When we first met with Thomas R.Conlon, an American who has taken the Chinese name Kang Deming, he was just wrapping up a meeting with his general manager and his chief technical inspector, key employees in his company. So when we began our interview, Kang was still preoccupied with thoughts of his work. It was clear that he was not accustomed to interviews about his life and work in China, and he at first seemed a bit too serious. However, he began to smile when he took out a small model windmill to demonstrate his love for his work - and perhaps his affinity for visiting a windmill on a sunny afternoon.
A Bond with China
At the age of 15, Kang for the first time saw a windmill-driven pump and began to develop his interest in the elegant machines. At the age of 20, he established a company which manufactured electricity-generating windmills. At the age of 23, he began to manufacture and sell windmill generators and water pumps, becoming one of the youngest experts in the application of windmill technology in the US.
Kang's bond with China began to take shape in 2001. On January 1, 2001, he came to Beijing to assist in installation and testing programs at the Institute of High Energy Physics, Chinese Academy of Sciences. Completing his work ahead of schedule, Kang decided to take a short trip around China. During that tour, he discovered that there were very few places using windmills. But he knew that windmill use would yield a huge savings in manpower in the countryside, and especially benefit those regions with a serious shortage of water.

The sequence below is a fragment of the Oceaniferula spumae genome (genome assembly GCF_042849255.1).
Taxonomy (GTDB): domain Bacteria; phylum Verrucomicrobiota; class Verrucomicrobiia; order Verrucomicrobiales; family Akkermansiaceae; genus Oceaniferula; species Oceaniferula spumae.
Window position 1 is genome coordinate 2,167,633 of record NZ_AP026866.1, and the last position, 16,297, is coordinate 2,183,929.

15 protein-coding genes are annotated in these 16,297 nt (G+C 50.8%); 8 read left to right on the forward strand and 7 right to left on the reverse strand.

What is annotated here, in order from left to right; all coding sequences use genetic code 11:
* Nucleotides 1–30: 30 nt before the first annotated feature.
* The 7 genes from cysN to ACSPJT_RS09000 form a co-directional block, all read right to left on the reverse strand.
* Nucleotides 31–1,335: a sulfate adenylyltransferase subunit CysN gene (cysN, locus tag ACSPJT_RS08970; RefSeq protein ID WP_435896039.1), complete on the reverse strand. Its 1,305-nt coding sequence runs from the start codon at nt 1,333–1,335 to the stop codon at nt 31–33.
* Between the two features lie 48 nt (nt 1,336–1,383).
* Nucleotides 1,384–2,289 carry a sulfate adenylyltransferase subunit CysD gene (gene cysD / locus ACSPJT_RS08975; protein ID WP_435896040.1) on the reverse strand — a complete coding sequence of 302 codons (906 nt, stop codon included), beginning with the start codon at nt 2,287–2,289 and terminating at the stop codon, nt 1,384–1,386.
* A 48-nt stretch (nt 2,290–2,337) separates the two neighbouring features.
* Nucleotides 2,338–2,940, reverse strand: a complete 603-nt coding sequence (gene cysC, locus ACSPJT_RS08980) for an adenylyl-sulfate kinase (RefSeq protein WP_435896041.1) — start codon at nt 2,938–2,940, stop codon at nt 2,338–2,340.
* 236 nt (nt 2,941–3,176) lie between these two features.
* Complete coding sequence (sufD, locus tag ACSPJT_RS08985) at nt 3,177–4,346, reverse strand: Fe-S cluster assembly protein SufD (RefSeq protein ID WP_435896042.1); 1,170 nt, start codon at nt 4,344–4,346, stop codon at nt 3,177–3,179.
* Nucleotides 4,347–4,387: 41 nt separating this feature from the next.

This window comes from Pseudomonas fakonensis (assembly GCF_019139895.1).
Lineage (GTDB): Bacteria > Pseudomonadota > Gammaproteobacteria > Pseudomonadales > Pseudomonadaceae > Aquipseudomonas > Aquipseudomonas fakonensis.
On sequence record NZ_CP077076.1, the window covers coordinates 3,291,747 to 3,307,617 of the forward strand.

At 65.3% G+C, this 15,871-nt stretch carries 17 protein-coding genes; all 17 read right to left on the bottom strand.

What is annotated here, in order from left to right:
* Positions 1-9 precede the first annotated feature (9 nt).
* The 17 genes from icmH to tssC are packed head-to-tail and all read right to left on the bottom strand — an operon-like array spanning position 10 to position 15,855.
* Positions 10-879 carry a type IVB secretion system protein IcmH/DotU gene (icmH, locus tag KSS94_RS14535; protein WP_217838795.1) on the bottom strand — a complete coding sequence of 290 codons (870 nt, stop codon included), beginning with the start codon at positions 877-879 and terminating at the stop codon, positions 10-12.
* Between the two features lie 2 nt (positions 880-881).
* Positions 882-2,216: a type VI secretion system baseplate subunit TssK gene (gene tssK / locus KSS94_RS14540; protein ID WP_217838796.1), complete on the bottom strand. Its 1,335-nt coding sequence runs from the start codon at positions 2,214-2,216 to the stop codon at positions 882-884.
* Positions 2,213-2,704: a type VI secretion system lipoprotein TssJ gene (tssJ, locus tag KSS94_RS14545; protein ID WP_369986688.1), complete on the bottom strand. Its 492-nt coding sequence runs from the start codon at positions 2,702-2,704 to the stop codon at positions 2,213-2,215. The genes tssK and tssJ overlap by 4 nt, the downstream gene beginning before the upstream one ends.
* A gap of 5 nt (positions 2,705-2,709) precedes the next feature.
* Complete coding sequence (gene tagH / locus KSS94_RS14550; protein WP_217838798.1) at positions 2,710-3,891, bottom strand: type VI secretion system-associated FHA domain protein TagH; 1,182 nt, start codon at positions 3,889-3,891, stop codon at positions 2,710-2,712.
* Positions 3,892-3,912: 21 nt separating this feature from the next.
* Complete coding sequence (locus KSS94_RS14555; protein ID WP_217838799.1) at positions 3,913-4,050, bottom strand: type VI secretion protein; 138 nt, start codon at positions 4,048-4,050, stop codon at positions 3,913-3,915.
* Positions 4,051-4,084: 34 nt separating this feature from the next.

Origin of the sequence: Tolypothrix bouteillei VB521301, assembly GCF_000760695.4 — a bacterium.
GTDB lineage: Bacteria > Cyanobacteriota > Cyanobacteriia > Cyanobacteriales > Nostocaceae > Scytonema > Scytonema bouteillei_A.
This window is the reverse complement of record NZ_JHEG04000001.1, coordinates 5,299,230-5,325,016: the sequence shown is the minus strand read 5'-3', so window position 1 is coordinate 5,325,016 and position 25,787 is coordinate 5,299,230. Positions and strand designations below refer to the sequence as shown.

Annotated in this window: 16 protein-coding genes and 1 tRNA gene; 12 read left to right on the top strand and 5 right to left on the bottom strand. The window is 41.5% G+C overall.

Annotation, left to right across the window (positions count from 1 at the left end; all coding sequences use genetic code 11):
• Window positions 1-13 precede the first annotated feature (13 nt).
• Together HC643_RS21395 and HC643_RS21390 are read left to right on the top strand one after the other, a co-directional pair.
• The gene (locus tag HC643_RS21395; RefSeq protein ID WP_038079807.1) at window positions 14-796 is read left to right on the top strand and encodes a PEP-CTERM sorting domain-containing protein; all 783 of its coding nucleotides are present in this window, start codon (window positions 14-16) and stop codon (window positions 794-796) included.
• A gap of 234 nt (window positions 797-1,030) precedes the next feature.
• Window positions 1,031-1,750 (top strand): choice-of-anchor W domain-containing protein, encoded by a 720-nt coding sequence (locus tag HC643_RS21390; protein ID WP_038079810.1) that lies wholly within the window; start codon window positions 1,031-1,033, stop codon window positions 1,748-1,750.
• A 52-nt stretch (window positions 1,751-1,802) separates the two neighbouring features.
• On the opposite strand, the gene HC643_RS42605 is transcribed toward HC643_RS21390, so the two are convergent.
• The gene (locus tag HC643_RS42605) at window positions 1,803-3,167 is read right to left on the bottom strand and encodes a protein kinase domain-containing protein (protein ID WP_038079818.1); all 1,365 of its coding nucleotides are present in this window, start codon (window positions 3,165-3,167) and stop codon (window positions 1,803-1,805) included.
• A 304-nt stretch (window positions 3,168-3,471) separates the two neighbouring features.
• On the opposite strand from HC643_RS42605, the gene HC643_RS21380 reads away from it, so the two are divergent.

After returning to the US, Kang was consumed with thoughts of popularizing the use of windmills in China. He told his friends and family of his experience in China, and they fully supported his ambition. Soon, with a great deal of enthusiasm, Kang returned to China.
However, he would learn that establishing a specialized company here was not always an easy proposition. He investigated many factories, from the northern to the southern provinces, but no suitable enterprise would agree to establish cooperation with him. Just when Kang was about to give up, one of his friends, Zhou Xiao, a professor at the University of Hawaii, suggested that Kang try his luck in Wuhan City, Hubei Province. It was good advice.
On March 2002, the Wuhan Municipal People's Government set up a special investigation team for Kang, and Kang himself was received by the deputy mayor Li Tao. At last, with assistance from the Foreign Affairs Office of the Wuhan Municipal Government, Kang moved to establish his wind pump manufacturing base of China in Wuhan, with the cooperation of another company based in Xinzhou, Wuhan.
In September 2002, Kang officially commenced operation and his firm became the first and only such company specializing in wind pump manufacturing on the Chinese mainland. Christmas of that year, Kang spent his time working at his new office. For a time he used a room next to his office as his bedroom, so that he could immediately throw himself into work first thing every morning,
To his Chinese colleagues he is known as an expert technician, a superior machinist - and a workaholic. Kang has not sought financing to lower his investment risk or appealed to banks for loans. In just over two years, he has invested more than two million yuan into his China-based company, with money earned from his work with US companies.
Bringing Windmills to the Countryside
Kang believes that windmill technology will provide a solution for people living in areas with water shortage problems. Using windmills, farmers can pump water from wells, lakes, ponds or reservoirs - a low-cost and efficient method for sourcing water. Thus, Kang often visits urban areas to generate publicity and promote the advantage of using windmills.